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  Classifier categories reflect, but do not affect conceptual organization

Speed, L., Chen, J., Huettig, F., & Majid, A. (2021). Classifier categories reflect, but do not affect conceptual organization. Journal of Experimental Psychology: Learning, Memory, and Cognition, 47(4), 625-640. doi:10.1037/xlm0000967.

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 Creators:
Speed, Laura1, Author
Chen, Jidong2, Author
Huettig, Falk3, 4, Author              
Majid, Asifa5, Author              
Affiliations:
1Center for Language Studies, External Organizations, ou_55238              
2California State University, Fresno, CA, USA, ou_persistent22              
3Psychology of Language Department, MPI for Psycholinguistics, Max Planck Society, ou_792545              
4Radboud University Nijmegen, External Organizations, ou_3055479              
5University of York, York, UK, ou_persistent22              

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Free keywords: classifiers, linguistic relativity; language and thought; object concepts; Mandarin; Dutch
 Abstract: Do we structure object-related conceptual information according to real-world sensorimotor experience, or can it also be shaped by linguistic information? This study investigates whether a feature of language coded in grammar—numeral classifiers—affects the conceptual representation of objects. We compared speakers of Mandarin (a classifier language) with speakers of Dutch (a language without classifiers) on how they judged object similarity in four studies. In the first three studies, participants had to rate how similar a target object was to four comparison objects, one of which shared a classifier with the target. Objects were presented as either words or pictures. Overall, the target object was always rated as most similar to the object with the shared classifier, but this was the case regardless of the language of the participant. In a final study employing a successive pile-sorting task, we also found that the underlying object concepts were similar for speakers of Mandarin and Dutch. Speakers of a non-classifier language are therefore sensitive to the same conceptual similarities that underlie classifier systems in a classifier language. Classifier systems may therefore reflect conceptual structure, rather than shape it.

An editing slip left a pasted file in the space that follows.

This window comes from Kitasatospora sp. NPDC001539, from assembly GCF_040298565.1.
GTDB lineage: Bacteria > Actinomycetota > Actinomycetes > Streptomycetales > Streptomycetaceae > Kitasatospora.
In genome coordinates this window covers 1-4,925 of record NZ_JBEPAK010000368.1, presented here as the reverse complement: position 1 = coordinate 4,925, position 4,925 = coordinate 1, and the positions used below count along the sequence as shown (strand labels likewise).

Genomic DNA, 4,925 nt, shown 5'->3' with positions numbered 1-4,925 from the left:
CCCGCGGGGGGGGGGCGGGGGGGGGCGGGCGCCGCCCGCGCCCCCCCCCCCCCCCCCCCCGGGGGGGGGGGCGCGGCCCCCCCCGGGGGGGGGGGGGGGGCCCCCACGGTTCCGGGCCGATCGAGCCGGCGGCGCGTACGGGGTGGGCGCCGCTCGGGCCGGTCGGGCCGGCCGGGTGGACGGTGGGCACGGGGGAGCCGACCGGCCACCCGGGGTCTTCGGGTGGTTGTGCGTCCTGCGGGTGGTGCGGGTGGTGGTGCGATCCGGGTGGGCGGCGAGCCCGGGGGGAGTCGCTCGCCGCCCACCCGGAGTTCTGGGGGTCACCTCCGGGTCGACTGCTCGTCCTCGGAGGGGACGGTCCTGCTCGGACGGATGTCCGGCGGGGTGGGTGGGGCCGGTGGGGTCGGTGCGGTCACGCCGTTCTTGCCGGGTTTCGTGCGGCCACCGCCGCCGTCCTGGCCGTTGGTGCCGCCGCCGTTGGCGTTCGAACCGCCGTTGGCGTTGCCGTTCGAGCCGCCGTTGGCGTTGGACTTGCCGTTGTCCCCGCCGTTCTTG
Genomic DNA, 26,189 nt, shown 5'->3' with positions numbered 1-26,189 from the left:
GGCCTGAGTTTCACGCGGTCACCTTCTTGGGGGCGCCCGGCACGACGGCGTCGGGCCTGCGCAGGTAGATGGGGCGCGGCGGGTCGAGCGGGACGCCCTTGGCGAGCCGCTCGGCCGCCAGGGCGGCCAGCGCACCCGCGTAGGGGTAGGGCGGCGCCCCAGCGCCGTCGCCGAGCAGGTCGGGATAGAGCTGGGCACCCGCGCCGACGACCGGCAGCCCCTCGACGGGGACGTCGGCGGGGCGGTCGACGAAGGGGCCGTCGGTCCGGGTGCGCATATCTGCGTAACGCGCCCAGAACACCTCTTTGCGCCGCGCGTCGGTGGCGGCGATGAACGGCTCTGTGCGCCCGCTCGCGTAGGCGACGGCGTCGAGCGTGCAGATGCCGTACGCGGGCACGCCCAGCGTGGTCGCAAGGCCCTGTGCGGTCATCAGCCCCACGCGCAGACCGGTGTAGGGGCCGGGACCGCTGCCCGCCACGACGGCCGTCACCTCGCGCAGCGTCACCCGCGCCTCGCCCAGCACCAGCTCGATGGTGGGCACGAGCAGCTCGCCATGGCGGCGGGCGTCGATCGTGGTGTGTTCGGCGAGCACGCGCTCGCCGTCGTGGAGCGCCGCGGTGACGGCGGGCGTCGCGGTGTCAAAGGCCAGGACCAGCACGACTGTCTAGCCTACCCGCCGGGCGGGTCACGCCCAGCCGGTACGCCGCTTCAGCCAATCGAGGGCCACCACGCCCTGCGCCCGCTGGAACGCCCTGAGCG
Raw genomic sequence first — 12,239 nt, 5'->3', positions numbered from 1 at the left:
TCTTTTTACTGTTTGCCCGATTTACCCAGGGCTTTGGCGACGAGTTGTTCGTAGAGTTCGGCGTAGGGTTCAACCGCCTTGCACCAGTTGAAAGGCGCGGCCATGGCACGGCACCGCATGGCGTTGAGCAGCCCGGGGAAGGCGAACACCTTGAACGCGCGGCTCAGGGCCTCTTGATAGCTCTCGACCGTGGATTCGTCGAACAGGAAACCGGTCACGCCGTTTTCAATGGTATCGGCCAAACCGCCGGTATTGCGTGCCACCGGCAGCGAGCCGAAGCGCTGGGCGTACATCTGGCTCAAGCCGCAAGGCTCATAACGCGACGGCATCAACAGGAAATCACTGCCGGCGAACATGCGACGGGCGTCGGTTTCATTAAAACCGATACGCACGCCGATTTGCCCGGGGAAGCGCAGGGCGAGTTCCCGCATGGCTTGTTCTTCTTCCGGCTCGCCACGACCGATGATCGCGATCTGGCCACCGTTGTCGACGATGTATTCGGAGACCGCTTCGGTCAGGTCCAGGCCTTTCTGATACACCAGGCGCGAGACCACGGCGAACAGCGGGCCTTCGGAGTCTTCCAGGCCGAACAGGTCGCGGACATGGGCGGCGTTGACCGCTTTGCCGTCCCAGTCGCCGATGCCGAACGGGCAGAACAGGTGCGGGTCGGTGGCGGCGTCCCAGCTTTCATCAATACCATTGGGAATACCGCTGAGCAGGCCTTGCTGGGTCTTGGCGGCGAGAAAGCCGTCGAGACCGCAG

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Language(s): eng - English
 Dates: 2020-08-182020-11-052021-05
 Publication Status: Published in print
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 Rev. Type: Peer
 Identifiers: DOI: 10.1037/xlm0000967
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Title: Journal of Experimental Psychology: Learning, Memory, and Cognition
Source Genre: Journal
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Pages: - Volume / Issue: 47 (4) Sequence Number: - Start / End Page: 625 - 640 Identifier: ISSN: 0278-7393
CoNE: https://pure.mpg.de/cone/journals/resource/954927606766